“I play The Song of the Earth a lot. It is incredibly beautiful,” wrote Anton Webern in a letter to his colleague Alban Berg. Gustav Mahler himself considered this work to be his most personal composition. Performers, researchers and listeners also agree with this opinion, emphasizing the great power of expression enchanted in sounds by the Austrian composer.
Mahler's piece, one of the masterpieces of late Romanticism, will be presented at the National Forum of Music by outstanding performers. The mezzo-soprano part will be sung by the outstanding Czech singer Magdalena Kožená. The artist performs on the most important opera stages around the world, incl. at the Metropolitan Opera in New York, and for many years has been associated with a recording contract with the Deutsche Grammophon label. Tenor songs will be performed by the English singer Andrew Staples, known e.g. from performances at Covent Garden. Orchestre des Champs-Élysées will play, an ensemble founded in 1991 that performs each piece on copies of instruments from the era in which the composer lived. The concert will be hosted by the ensemble's artistic director, who has held this position since 2010, the outstanding Belgian conductor Philippe Herreweghe.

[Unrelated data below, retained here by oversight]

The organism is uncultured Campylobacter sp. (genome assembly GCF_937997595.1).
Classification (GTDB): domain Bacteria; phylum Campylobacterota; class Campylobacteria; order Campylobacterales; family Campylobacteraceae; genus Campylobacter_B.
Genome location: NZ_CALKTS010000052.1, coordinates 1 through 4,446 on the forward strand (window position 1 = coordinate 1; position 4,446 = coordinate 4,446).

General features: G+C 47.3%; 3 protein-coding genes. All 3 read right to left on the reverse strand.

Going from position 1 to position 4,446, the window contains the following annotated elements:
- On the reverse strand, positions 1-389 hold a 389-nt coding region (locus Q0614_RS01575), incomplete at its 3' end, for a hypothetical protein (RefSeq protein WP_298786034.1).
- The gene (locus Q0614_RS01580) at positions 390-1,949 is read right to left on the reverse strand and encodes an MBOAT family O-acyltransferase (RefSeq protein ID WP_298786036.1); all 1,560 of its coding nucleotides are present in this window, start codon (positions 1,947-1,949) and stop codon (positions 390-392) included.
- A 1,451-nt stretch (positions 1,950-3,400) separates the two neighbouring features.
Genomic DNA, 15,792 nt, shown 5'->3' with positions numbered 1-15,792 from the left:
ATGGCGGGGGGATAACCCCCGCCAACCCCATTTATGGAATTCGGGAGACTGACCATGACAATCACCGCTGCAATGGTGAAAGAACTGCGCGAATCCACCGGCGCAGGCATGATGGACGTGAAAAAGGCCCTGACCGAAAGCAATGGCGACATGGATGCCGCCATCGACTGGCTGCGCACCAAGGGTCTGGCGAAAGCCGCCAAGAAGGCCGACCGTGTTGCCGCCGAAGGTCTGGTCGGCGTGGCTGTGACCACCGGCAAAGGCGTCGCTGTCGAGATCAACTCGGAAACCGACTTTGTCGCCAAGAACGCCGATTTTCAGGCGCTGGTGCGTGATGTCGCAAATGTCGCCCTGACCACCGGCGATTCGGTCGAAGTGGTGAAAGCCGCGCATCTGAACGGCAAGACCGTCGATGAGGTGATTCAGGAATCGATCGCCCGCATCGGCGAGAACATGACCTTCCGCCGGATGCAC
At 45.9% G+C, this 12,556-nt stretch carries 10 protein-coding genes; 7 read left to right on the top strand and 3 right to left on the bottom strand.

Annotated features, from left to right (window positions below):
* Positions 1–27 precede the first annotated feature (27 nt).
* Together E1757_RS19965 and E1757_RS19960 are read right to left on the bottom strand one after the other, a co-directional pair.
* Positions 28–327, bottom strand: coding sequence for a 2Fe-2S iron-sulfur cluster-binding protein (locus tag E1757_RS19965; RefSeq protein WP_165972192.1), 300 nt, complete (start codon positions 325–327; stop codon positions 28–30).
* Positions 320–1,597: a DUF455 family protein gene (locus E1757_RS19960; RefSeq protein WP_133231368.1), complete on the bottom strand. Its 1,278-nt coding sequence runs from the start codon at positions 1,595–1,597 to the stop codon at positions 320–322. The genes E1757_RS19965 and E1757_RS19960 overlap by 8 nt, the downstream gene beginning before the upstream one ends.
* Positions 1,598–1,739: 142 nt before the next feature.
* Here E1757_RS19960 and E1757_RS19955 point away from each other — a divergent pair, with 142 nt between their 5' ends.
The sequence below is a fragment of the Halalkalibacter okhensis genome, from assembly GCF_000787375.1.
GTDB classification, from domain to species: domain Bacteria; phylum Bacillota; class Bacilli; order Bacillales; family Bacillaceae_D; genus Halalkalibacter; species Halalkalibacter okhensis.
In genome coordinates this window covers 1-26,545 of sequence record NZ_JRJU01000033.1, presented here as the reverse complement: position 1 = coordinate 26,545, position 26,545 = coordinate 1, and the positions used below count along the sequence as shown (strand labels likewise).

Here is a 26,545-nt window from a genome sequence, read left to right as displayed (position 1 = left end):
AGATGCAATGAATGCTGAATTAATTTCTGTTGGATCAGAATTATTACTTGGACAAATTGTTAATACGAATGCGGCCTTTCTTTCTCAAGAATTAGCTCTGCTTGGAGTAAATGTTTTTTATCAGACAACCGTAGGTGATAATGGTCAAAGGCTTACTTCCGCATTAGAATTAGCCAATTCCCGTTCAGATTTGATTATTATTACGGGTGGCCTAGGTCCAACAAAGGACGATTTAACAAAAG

Mahler was inspired to write A Song of the Earth from a collection of poetry entitled The Chinese Flute. It contained German paraphrases of poems by Old Chinese poets from the 8th and 9th centuries prepared by Hans Bethge. The mood of these poems and the existential themes taken up in them strongly touched the artist, who chose seven pieces and based on them created a completely unique composition in the history of music, being a synthesis of two genres - a symphony and a cycle of songs. The origin of the poetry influenced Mahler's use of the pentatonic scale, associated with the music of this region, which sounds exotic to our ears. This music is exceptionally colorful at the same time, but also orchestrated exceptionally sparingly. The episodes in which the entire orchestra plays are rare, but there are many moments in which the solo voice is accompanied by individual instruments. The work consists of six parts: Toast to an earthly feast, Lonely in autumn, About youth, About beauty, Drunk in spring and Farewell. The odd, dynamic and witty parts are performed by a tenor, while the even, slow and melancholy parts are performed by mezzo-soprano. The Song of the Earth, however, is a unique piece not only in terms of its form and orchestration. Above all, it is a very moving work that leaves no one indifferent.